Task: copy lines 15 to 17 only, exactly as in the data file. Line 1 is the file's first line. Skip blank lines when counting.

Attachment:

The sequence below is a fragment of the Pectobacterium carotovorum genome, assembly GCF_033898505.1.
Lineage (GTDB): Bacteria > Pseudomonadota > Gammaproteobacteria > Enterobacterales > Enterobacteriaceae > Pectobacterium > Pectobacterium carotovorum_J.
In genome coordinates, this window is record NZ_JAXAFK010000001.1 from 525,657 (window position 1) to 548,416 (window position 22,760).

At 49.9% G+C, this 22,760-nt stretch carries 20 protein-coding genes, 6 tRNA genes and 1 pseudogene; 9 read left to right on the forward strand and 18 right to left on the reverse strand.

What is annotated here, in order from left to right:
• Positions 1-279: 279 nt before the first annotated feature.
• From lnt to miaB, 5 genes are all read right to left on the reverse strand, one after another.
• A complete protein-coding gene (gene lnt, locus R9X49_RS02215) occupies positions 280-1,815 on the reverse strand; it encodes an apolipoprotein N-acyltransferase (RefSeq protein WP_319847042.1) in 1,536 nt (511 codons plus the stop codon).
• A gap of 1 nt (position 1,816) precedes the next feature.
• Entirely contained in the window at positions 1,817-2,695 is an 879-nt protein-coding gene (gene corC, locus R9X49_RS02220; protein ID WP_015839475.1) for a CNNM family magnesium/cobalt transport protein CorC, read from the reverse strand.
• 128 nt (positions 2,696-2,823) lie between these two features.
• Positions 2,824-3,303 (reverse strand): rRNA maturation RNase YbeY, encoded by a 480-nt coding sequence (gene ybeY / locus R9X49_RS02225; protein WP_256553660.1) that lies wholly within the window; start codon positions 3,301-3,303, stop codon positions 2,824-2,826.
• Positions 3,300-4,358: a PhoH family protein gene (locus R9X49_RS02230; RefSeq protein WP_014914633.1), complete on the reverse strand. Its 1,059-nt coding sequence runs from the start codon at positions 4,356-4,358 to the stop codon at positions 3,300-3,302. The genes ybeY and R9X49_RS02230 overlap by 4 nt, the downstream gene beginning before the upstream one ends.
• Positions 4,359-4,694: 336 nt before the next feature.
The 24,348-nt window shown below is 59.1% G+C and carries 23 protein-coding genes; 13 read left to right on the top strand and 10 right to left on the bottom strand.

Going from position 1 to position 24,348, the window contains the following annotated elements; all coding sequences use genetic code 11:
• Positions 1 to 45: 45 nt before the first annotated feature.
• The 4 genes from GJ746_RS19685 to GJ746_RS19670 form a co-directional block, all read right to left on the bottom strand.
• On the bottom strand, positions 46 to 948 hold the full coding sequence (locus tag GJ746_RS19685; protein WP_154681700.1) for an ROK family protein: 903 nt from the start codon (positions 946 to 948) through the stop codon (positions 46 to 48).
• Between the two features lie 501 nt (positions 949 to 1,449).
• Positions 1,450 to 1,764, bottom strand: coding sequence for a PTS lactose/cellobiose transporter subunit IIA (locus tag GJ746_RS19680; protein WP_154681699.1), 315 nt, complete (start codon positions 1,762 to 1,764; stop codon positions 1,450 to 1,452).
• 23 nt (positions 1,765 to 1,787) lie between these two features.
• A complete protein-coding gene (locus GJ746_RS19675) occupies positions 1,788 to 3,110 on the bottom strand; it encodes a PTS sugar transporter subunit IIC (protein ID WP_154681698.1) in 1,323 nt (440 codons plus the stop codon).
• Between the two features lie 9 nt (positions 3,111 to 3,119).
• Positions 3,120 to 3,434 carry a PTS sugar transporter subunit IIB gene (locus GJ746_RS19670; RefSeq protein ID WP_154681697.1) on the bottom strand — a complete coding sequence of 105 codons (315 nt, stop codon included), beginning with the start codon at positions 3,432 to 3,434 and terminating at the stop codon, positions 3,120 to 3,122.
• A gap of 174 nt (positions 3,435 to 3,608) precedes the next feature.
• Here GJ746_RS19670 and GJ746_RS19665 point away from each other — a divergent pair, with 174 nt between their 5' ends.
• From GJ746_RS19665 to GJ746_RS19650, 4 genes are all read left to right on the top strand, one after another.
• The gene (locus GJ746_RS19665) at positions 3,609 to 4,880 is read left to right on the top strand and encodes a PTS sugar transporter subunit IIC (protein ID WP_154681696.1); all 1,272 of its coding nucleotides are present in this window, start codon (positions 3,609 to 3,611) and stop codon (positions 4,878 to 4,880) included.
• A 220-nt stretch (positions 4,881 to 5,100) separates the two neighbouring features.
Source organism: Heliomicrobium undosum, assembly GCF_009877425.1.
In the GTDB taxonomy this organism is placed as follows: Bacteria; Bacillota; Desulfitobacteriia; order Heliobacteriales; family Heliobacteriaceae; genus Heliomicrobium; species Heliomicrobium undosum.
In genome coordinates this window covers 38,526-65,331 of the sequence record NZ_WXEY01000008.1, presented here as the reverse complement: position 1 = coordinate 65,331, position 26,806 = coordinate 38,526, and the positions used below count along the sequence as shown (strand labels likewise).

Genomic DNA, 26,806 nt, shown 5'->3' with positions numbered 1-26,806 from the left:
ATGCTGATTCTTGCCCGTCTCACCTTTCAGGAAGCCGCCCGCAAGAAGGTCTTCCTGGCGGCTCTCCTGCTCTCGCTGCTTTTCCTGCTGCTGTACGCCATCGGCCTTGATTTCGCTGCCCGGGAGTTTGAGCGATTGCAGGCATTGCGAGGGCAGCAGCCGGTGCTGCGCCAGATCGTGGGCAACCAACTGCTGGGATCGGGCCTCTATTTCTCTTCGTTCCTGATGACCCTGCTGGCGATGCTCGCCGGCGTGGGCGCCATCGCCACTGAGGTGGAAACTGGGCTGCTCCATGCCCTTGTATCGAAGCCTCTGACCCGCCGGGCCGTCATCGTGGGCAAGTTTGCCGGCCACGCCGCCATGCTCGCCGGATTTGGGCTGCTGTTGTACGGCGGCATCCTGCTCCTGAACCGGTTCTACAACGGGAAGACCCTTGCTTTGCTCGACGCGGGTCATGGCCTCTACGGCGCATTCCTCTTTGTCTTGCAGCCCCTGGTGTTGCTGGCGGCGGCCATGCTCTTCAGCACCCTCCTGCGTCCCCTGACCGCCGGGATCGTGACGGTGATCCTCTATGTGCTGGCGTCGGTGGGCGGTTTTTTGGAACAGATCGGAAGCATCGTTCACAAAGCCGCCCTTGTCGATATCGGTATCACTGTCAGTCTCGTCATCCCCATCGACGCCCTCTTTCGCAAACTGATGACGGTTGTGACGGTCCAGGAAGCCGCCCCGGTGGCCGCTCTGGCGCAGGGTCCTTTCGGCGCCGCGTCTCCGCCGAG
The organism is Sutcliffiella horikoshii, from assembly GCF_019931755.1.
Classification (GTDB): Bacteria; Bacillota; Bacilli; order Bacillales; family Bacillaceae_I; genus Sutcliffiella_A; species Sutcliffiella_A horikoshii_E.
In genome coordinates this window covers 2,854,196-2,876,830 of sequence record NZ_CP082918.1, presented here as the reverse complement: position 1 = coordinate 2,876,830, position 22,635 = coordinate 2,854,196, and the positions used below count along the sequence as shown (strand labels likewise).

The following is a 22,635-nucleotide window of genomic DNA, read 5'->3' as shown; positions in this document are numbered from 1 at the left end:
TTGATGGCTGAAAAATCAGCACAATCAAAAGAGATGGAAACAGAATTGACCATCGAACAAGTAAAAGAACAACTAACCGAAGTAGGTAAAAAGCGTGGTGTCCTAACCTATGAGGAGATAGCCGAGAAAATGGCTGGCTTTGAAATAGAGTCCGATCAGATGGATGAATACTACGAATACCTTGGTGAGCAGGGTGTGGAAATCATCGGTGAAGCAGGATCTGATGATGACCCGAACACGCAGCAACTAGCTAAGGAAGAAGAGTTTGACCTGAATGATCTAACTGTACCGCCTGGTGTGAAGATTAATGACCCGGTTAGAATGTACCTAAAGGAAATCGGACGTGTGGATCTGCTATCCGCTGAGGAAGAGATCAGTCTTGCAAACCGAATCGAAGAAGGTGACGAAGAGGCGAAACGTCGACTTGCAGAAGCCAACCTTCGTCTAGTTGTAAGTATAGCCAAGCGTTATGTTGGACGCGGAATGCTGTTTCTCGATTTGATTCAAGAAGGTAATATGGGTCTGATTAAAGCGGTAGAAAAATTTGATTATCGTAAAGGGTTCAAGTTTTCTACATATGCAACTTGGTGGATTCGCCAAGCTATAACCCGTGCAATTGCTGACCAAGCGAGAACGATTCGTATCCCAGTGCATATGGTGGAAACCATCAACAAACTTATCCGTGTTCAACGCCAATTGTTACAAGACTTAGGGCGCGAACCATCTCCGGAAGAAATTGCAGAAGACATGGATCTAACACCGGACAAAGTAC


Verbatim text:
The 24,348-nt window shown below is 59.1% G+C and carries 23 protein-coding genes; 13 read left to right on the top strand and 10 right to left on the bottom strand.

Going from position 1 to position 24,348, the window contains the following annotated elements; all coding sequences use genetic code 11:
• Positions 1 to 45: 45 nt before the first annotated feature.